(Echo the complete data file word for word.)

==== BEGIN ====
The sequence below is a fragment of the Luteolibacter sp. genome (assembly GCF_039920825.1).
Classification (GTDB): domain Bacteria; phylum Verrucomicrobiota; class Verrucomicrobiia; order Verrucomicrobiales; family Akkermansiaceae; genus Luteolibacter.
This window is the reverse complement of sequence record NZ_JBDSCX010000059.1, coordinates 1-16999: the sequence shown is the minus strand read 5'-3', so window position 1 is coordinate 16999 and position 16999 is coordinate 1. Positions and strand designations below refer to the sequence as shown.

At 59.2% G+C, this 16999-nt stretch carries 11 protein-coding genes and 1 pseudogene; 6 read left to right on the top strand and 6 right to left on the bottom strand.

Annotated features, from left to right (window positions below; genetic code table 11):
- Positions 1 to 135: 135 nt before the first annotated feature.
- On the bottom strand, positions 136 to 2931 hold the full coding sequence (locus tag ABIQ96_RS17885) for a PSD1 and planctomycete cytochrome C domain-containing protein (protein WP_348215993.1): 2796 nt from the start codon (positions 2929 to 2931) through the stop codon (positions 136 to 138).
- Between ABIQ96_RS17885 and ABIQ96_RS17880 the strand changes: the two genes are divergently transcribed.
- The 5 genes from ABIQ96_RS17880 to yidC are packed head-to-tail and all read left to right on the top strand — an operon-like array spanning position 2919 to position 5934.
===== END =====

The sequence below is a fragment of the Luteolibacter sp. genome (assembly GCF_039920825.1).
Classification (GTDB): domain Bacteria; phylum Verrucomicrobiota; class Verrucomicrobiia; order Verrucomicrobiales; family Akkermansiaceae; genus Luteolibacter.
This window is the reverse complement of sequence record NZ_JBDSCX010000059.1, coordinates 1-16999: the sequence shown is the minus strand read 5'-3', so window position 1 is coordinate 16999 and position 16999 is coordinate 1. Positions and strand designations below refer to the sequence as shown.

At 59.2% G+C, this 16999-nt stretch carries 11 protein-coding genes and 1 pseudogene; 6 read left to right on the top strand and 6 right to left on the bottom strand.

Annotated features, from left to right (window positions below; genetic code table 11):
- Positions 1 to 135: 135 nt before the first annotated feature.
- On the bottom strand, positions 136 to 2931 hold the full coding sequence (locus tag ABIQ96_RS17885) for a PSD1 and planctomycete cytochrome C domain-containing protein (protein WP_348215993.1): 2796 nt from the start codon (positions 2929 to 2931) through the stop codon (positions 136 to 138).
- Between ABIQ96_RS17885 and ABIQ96_RS17880 the strand changes: the two genes are divergently transcribed.
- The 5 genes from ABIQ96_RS17880 to yidC are packed head-to-tail and all read left to right on the top strand — an operon-like array spanning position 2919 to position 5934.